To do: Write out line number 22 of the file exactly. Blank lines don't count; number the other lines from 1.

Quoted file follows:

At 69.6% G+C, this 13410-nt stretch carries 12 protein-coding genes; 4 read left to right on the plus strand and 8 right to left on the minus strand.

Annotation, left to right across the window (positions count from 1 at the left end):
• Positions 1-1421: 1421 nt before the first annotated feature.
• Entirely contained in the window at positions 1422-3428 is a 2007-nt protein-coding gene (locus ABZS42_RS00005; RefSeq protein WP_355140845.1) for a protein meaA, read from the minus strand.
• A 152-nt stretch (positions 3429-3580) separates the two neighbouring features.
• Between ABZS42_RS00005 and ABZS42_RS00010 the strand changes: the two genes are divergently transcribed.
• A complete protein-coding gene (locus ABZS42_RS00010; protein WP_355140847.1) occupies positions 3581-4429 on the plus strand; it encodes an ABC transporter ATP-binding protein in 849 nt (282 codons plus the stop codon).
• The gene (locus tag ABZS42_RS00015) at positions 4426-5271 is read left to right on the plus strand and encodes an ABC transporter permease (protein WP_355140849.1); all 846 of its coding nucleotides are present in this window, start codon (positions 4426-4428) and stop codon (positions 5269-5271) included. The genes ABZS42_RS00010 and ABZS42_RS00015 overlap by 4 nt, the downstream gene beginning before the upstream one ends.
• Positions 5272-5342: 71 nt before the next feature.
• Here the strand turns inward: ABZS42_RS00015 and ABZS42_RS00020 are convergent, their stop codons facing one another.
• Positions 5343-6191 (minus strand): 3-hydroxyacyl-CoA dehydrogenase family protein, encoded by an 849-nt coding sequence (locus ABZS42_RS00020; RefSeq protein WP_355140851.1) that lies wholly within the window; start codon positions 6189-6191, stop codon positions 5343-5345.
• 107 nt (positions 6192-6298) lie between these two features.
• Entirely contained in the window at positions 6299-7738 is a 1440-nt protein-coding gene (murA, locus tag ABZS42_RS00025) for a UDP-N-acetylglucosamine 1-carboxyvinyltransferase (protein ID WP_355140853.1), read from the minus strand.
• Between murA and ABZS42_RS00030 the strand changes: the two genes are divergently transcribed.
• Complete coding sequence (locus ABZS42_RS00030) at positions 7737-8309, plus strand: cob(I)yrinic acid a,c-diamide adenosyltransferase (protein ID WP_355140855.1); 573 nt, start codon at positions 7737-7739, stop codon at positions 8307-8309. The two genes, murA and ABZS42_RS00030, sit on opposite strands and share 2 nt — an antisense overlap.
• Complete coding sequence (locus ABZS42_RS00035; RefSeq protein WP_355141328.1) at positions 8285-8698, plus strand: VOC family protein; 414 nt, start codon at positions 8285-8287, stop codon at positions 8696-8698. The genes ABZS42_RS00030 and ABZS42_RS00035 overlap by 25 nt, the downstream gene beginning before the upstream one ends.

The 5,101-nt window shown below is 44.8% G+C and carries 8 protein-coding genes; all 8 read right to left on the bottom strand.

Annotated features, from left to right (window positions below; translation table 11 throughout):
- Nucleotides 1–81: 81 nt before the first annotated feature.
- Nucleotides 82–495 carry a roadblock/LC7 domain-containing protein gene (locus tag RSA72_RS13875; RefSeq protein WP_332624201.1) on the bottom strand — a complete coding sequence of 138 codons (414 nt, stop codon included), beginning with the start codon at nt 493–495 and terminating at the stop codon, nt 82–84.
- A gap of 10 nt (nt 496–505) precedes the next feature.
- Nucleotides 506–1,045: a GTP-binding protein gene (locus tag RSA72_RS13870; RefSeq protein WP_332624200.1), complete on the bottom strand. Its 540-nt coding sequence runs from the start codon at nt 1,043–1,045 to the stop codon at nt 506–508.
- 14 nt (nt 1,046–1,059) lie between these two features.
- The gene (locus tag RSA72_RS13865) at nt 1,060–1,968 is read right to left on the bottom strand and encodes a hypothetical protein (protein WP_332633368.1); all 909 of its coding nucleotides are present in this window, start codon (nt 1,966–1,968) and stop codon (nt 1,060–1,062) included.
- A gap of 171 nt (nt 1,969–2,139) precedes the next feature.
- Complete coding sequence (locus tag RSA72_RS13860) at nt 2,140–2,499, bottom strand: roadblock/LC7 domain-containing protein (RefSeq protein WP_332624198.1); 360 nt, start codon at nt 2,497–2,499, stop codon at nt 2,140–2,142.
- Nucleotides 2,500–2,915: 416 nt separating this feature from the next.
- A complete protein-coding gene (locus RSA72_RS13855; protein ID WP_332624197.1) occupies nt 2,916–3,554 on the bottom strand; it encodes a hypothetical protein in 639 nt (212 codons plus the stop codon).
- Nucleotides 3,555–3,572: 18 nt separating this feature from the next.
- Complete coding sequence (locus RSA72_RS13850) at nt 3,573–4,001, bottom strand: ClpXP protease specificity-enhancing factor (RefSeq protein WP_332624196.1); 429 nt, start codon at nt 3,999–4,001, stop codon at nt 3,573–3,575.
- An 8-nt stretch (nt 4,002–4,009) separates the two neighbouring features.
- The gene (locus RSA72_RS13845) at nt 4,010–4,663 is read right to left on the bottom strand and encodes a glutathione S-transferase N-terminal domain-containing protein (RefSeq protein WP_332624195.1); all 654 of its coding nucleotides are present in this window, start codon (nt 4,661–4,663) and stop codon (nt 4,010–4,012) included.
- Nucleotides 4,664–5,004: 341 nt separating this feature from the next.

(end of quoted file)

- Nucleotides 506–1,045: a GTP-binding protein gene (locus tag RSA72_RS13870; RefSeq protein WP_332624200.1), complete on the bottom strand. Its 540-nt coding sequence runs from the start codon at nt 1,043–1,045 to the stop codon at nt 506–508.